• add checksum to ACK/NAK to handle bit errors
  • add seqno to data to handle duplicate packets
  • recvr discards duplicate data, sends ACK

RDT 2.2 - reliable over unreliable w/bit errors - NAK-free

  • add seqno to ACKs to replace NAKs
  • recvr sends ACK for last data received OK
  • duplicate ACK = NAK, rexmit on duplicate ACK

RDT 3.0 - reliable over unreliable w/bit errors and loss

  • add timeout at sender to handle lost packets (data or ACK)
  • only rexmit on timeout
  • no change to receiver

Tue, Feb 19 @ 9:24am - Updates

On the schedule page, I've added links to Prog 2 and the Mid-Term Study Guide. I've also uploaded an example mid-term exam from Fall 2007 to Blackboard (in the "Modules" section).

Mon, Feb 18 @ 2:05pm - HW 2, Q 23-25 clarification

Ignore the sentence "She wants to ensure that a typical user will be able to download the entire main webpage (including all objects) in less than 300 ms." It's an artifact of the question's pre-Blackboard version.

Sun, Feb 17 @ 5:27pm - HW 2, more question clarifications

Q 4 - The question is asking about what things are required to address (ie, contact, or identify) a communicating process.

Q 31 - DNS - You may use either of the known servers in the cache to do the lookup.

Q 34, 35 - Parallel connections

  • Parallel connections can go to the same server, but we're ignoring serialization effects of going to the same server. So, in effect there's no difference between parallel connections that go to the same server or ones that go to different server.
  • Parallel connections are created in the order the objects appear in the base page. A new connection can be created (ie, object can be requested) as soon as there is a parallel connection that has completed its request/response cycle. So, at most there can be xx connections open at the same time (where xx is the number of parallel connections).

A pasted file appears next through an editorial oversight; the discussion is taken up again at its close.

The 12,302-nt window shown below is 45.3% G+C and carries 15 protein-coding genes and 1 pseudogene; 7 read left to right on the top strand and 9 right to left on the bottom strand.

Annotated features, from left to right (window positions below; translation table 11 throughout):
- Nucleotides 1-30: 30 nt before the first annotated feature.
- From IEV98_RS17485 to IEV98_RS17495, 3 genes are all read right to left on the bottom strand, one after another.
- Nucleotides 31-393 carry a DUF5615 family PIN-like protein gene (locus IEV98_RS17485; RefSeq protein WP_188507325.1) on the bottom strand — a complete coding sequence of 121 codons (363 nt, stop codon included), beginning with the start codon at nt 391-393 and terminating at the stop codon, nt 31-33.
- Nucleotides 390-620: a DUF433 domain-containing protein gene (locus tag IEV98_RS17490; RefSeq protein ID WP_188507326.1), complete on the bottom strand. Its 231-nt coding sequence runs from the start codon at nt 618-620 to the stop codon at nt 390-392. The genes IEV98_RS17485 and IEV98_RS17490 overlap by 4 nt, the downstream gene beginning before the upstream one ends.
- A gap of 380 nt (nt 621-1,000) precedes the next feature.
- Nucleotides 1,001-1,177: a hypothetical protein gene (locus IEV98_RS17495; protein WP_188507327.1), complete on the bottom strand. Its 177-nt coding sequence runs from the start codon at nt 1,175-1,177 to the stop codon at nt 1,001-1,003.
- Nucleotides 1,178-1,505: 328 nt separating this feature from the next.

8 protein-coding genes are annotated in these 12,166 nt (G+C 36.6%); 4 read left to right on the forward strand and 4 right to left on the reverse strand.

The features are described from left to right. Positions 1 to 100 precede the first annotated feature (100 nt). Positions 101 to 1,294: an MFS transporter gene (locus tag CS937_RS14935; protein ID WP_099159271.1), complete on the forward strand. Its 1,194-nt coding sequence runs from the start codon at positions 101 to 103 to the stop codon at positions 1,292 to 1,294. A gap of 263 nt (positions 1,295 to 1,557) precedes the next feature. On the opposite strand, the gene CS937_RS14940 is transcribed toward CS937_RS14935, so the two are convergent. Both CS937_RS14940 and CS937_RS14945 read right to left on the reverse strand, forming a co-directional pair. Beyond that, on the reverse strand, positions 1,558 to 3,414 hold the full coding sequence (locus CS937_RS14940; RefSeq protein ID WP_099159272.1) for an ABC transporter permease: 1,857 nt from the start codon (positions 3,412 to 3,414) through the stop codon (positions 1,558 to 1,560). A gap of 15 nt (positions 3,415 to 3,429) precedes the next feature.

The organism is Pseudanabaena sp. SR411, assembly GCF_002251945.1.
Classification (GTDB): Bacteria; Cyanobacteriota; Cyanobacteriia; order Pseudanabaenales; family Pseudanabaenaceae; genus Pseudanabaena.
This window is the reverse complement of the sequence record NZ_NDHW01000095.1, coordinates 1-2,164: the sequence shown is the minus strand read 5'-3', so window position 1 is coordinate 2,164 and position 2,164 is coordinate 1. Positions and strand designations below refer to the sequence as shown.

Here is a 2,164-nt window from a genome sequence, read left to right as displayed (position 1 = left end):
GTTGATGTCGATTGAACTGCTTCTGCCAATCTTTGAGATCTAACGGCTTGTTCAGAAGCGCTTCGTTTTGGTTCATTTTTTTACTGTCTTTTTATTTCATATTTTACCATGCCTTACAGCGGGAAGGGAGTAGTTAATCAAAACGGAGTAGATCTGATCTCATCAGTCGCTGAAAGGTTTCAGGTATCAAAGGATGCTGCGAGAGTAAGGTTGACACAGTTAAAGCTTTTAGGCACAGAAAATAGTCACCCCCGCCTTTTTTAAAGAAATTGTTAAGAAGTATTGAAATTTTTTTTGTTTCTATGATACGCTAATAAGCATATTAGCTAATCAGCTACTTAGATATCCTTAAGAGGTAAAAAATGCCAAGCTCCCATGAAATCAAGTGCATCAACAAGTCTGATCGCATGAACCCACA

Thu, Feb 14 @ 4:42pm - HW 2, Ques 36

I incorrectly answered a question about #36 on HW 2 in class today. You do not need to consider the transmission delay of the object over the 2 Mbps access link when calculating the average response time. If you have already submitted the HW with this as your assumption, I'll double-check the answers manually.

Wed, Feb 13 @ 4:12pm - More Links

I've re-arranged the Links page a little, to bring some of the textbook links up higher. Note the video notes and applets. I'll show some of these (applets, at least) in class tomorrow. Use these for additional practice or to go over concepts that might be confusing.

Fri, Feb 8 @ 2:50pm - HW1 extra question

I've graded all of the HW1s, your grades are in Blackboard.

For those of you who did not get full credit for Question 24 (the most missed question), you may try again. I've added a HW1-extra under Assignments. It's the same style as Question 24, but with different numbers. The score you get on this question will replace your Question 24 score - only if it is higher (so you don't lose points for attempting this one).

Since this is just one question, it is due Tuesday (Feb 12) by 11:59pm.

Tue, Feb 5 @ 3:10pm - HW 2